Psalm 102:26

Hebrew Bible

24 I say, “O my God, please do not take me away in the middle of my life. You endure through all generations. 25 In earlier times you established the earth; the skies are your handiwork. 26 They will perish, but you will endure. They will wear out like a garment; like clothes you will remove them and they will disappear. 27 But you remain; your years do not come to an end. 28 The children of your servants will settle down here, and their descendants will live securely in your presence.”

2 Peter 3:10

New Testament

8 Now, dear friends, do not let this one thing escape your notice, that a single day is like a thousand years with the Lord and a thousand years are like a single day. 9 The Lord is not slow concerning his promise, as some regard slowness, but is being patient toward you because he does not wish for any to perish but for all to come to repentance. 10 But the day of the Lord will come like a thief; when it comes, the heavens will disappear with a horrific noise, and the celestial bodies will melt away in a blaze, and the earth and every deed done on it will be laid bare. 11 Since all these things are to melt away in this manner, what sort of people must you be, conducting your lives in holiness and godliness, 12 while waiting for and hastening the coming of the day of God? Because of this day, the heavens will be burned up and dissolve, and the celestial bodies will melt away in a blaze!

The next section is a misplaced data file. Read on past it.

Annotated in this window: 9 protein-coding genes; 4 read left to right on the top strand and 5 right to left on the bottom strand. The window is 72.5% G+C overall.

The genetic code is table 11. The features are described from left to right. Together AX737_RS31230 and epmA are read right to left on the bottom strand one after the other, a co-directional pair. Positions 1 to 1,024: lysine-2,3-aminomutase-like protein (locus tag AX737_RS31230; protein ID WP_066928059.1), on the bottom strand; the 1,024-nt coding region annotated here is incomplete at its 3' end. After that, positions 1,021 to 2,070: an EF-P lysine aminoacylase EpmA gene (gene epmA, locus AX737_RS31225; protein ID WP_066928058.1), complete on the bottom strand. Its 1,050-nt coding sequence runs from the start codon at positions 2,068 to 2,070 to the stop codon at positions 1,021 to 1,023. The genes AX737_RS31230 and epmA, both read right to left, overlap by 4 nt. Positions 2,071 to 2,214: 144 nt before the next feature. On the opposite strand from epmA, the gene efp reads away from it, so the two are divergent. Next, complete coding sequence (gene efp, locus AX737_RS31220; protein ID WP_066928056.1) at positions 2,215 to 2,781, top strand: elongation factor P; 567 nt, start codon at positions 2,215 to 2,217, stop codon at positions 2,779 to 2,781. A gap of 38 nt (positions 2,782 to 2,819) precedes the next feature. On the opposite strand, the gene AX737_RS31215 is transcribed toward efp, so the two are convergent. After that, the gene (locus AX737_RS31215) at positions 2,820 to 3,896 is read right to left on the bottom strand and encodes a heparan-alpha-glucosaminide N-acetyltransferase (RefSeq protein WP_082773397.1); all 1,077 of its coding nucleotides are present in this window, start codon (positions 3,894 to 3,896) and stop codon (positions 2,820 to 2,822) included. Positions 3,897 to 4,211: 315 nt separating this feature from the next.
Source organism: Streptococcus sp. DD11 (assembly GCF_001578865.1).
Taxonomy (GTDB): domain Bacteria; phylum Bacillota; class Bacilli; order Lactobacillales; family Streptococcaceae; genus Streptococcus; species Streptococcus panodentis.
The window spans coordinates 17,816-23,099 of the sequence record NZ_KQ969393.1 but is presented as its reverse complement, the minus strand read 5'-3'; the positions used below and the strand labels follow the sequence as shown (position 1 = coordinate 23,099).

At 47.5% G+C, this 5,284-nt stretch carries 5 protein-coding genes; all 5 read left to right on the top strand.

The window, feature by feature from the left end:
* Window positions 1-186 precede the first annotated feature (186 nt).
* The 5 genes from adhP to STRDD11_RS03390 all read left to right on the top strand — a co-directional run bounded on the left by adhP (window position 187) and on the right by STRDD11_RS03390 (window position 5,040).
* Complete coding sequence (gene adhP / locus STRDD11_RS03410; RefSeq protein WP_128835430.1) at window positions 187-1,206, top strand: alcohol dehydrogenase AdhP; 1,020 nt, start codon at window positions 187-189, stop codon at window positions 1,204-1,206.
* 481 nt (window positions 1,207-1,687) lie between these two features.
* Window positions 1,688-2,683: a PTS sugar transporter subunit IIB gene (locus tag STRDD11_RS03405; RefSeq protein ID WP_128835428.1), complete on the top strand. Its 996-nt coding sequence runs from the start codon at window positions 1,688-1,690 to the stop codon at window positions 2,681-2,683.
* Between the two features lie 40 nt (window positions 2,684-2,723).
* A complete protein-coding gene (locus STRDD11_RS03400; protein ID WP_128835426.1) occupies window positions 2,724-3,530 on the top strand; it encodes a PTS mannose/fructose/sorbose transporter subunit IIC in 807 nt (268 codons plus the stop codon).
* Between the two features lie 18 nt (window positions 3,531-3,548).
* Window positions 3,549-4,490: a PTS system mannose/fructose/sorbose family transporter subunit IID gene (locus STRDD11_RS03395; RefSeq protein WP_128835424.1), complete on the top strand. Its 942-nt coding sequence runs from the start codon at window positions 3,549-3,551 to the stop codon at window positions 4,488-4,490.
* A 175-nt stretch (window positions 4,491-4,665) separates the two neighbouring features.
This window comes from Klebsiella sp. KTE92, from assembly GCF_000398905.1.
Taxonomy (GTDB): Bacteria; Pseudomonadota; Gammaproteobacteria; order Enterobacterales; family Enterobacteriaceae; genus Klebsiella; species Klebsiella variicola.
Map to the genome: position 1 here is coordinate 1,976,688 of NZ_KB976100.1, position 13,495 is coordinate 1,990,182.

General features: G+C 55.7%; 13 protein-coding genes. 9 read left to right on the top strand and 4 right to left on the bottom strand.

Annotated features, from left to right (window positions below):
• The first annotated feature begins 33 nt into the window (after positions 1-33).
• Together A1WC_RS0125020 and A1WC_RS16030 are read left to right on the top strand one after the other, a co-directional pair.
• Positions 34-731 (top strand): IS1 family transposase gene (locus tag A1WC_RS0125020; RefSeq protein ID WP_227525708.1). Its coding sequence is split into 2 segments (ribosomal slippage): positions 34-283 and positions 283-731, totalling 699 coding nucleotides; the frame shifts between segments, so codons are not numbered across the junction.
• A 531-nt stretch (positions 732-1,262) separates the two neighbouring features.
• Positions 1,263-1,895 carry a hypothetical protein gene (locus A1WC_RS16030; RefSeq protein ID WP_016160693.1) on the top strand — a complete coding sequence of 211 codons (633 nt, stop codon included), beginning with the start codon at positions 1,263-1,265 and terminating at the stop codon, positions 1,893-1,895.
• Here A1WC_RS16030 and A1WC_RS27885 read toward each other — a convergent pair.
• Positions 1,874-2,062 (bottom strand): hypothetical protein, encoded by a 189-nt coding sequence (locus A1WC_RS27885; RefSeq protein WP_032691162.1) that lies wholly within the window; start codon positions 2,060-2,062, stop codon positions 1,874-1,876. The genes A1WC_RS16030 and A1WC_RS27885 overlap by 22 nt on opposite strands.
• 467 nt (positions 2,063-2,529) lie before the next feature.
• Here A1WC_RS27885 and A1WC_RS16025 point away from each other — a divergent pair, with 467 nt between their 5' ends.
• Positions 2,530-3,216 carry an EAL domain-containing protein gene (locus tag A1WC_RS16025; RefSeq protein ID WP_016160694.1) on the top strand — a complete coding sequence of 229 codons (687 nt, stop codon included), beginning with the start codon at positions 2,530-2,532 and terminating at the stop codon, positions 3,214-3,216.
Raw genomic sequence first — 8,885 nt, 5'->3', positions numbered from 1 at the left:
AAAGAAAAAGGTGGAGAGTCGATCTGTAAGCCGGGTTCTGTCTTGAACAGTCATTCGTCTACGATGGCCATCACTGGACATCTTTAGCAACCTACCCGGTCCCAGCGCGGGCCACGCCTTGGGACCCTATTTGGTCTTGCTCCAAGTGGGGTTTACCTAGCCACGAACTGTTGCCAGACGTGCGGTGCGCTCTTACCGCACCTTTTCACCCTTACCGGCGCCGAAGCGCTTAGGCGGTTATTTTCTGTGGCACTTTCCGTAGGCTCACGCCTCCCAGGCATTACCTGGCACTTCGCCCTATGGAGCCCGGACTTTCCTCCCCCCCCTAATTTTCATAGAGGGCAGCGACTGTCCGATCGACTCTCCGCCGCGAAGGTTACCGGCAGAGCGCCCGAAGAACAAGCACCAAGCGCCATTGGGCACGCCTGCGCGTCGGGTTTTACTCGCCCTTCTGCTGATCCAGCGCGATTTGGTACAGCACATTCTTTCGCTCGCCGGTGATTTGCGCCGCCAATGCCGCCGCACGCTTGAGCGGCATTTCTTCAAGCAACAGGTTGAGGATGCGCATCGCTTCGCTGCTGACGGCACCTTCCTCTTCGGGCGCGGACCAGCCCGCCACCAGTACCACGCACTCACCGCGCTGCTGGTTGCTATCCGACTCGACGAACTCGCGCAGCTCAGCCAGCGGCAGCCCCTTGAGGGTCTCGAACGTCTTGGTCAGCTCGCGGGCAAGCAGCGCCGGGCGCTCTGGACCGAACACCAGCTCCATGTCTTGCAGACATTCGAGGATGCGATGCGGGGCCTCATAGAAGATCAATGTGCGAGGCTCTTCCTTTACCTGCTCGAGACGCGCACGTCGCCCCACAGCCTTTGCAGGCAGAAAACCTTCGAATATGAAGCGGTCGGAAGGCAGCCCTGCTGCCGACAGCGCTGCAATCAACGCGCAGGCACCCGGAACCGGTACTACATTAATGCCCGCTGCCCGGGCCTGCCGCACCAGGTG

Notes and References

"... Psalm 102:26 relates that the heavens will “perish” and “wax old as a garment.” In the same vein, Isaiah 34:4 predicts that “the Host of Heaven shall fall down, as a leaf from the Vine, and a Fig from the Fig-tree.” These texts express the fact that creation is subject to annihilation with respect to its own nature. That is, creation does not have in its power the ability to perpetuate its existence forever. It is liable to annihilation in itself, but this does not prove that it will indeed be annihilated. God is able to preserve creation should he choose. In sum, these texts “do not so much conclude the creatures actual extinction or abolition, as rather their disposition, and natural tendency thereunto, considered in themselves.” This natural tendency to decay can be overcome by God’s power. Horton considers 2 Peter 3:10 as the chief weapon in the annihilationist’s arsenal yet he is not persuaded of their position. The melting of the elements does not describe a complete destruction but an alteration of form, even as the melting of metal changes the form of the metal but does not consume the substance of it. The burning of the earth is a burning that purifies, not one that destroys ..."

Duff, John H. "A Knot Worth Unloosing": The Interpretation Of The New Heavens And Earth In Seventeenth-Century England (p. 144) Calvin Theological Seminary, 2014

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